The early extension remains one of the more fascinating contract issues that teams and players face. Franchises can sign first-round picks to contract extensions after their third year in the league; the extension kicks in Year 5. So, for instance, Stephen Curry signed a four-year, $44 million extension with the Warriors last offseason. That didn't affect his 2012-13 salary at all, but assured him that he'd have a nice fat contract in place for 2013-14 and beyond no matter how (or, in this case, how much) he played this year. For the Warriors, it prevented Curry from hitting restricted free agency in the 2013 offseason.
It's pretty clear who won that round of negotiations.
Curry would be a no-doubt max player if he hadn't signed that deal. What's the difference between the deal he signed and the one he would be signing? We won't know exact numbers until the NBA releases the 2013-14 cap figure, but we expect that the deal would have begun at right around $15 million (25 percent of the team salary cap) and reached more than $60 million over four years. So Curry more or less gave up $15 million plus for the insurance of being under contract.
Given Curry's struggles with ankle injuries in the past, that didn't look like a terrible bet a year ago. Then he went out and played a shade under 3,000 minutes in the regular season, missing just four games. (He missed 50 games over his first three seasons, and 40 in the 2011-12 season alone.) Of course, Curry gets a whole lot of money either way -- the difference between $11 million and $15 million to a guy currently making less than $5 million shouldn't be noticeable. It is noticeable for the Warriors, who have some expensive players on the payroll and need to maximize the use of what cap space they do find. Andrew Bogut is due $14 million next season, and David Lee is on the books for $44 million over the next three seasons. Richard Jefferson is due $11 million in 2013-14. (Oh, man.) So that $4 million in salary the Warriors will save from signing Curry early will go to good use, whether it be in re-signing Jarrett Jack, keeping Carl Landry (who can opt out) or giving Golden State some breathing room to sneak under the tax line.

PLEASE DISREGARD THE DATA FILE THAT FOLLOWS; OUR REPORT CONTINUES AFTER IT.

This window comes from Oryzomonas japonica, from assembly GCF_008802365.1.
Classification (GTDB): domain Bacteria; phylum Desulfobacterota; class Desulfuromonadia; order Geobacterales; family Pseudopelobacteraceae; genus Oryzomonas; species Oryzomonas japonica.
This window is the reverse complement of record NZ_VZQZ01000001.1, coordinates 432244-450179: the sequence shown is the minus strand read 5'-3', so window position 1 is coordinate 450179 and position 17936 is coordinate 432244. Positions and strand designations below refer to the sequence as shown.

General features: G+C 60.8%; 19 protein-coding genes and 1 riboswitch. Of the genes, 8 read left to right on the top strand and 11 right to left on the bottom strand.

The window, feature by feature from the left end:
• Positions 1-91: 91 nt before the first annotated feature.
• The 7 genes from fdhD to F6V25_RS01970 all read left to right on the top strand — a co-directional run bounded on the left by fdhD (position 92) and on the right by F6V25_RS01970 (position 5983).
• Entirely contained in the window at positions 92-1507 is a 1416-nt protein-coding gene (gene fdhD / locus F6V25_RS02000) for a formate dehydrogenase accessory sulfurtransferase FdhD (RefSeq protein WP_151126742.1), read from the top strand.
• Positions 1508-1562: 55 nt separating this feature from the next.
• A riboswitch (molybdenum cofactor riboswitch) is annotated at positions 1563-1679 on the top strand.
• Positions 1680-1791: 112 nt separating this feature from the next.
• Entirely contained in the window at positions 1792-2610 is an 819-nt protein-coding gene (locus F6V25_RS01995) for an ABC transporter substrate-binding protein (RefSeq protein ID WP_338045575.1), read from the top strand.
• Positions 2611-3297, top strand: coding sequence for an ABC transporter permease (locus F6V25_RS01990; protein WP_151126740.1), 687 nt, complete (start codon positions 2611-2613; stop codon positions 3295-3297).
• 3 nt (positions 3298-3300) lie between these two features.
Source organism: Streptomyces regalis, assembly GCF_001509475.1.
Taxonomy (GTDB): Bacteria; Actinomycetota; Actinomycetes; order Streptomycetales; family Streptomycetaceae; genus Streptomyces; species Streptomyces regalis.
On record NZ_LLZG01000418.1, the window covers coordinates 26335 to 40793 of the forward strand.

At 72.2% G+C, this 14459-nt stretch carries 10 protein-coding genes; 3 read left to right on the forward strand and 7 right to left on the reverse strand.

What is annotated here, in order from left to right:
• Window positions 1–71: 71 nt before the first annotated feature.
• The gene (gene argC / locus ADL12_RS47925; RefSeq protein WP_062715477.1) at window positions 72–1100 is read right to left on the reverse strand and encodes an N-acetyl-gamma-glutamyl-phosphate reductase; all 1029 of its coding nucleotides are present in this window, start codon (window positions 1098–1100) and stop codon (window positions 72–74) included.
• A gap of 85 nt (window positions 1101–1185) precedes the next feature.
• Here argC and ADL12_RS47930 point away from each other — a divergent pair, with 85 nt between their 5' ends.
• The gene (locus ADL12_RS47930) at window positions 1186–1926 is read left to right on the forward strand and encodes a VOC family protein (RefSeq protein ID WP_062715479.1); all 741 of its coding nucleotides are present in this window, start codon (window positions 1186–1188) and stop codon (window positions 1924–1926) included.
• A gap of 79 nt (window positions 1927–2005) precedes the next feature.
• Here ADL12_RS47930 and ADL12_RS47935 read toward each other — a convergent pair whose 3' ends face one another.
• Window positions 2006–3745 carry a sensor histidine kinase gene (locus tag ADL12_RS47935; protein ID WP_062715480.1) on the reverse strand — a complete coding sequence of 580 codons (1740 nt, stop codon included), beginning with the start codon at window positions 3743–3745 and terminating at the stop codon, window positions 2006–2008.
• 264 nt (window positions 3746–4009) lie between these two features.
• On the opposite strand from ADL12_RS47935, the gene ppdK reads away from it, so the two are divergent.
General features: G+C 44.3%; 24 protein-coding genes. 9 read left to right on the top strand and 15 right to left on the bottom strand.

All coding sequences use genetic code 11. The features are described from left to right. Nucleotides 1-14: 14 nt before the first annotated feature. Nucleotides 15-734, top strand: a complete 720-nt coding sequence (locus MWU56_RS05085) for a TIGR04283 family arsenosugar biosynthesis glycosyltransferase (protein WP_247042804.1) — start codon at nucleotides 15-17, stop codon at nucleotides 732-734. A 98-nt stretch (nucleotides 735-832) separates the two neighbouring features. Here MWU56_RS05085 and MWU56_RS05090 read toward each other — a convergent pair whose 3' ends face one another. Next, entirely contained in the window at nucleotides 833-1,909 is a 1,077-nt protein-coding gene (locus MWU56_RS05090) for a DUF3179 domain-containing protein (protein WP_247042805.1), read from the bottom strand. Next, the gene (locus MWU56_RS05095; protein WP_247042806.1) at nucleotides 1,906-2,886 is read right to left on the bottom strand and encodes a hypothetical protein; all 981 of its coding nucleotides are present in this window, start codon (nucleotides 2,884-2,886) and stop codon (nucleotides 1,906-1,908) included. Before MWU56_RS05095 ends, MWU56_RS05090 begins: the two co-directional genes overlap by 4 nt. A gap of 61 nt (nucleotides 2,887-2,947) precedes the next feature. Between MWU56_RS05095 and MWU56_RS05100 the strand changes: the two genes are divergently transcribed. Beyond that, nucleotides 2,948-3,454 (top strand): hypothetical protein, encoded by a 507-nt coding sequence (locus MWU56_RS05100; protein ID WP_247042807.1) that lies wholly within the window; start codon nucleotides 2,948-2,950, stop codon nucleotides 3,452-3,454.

All told, most of the teams who went with early extensions won their negotiations. Jrue Holiday signed for four years, $41 million, then made the All-Star team. Ty Lawson signed for four years, $48 million ... and got MVP votes. (Well, votes on the five-deep MVP ballot. No one with a vote actually said Lawson should be the MVP.) DeMar DeRozan is the glaring exception: he signed a $38 million extension and had a pretty DeMar DeRozan season. It's not a horrid deal, but when you add in that the Raptors traded for the similar and vastly overpaid Rudy Gay midseason, it looks less valuable.
Keep all this in mind as we begin to talk about early extensions for the 2010 draft class, namely John Wall. If the Wizards can lock him up under the max, it could pay big dividends. But if Wall learns from Curry, he just might hold out for the max.
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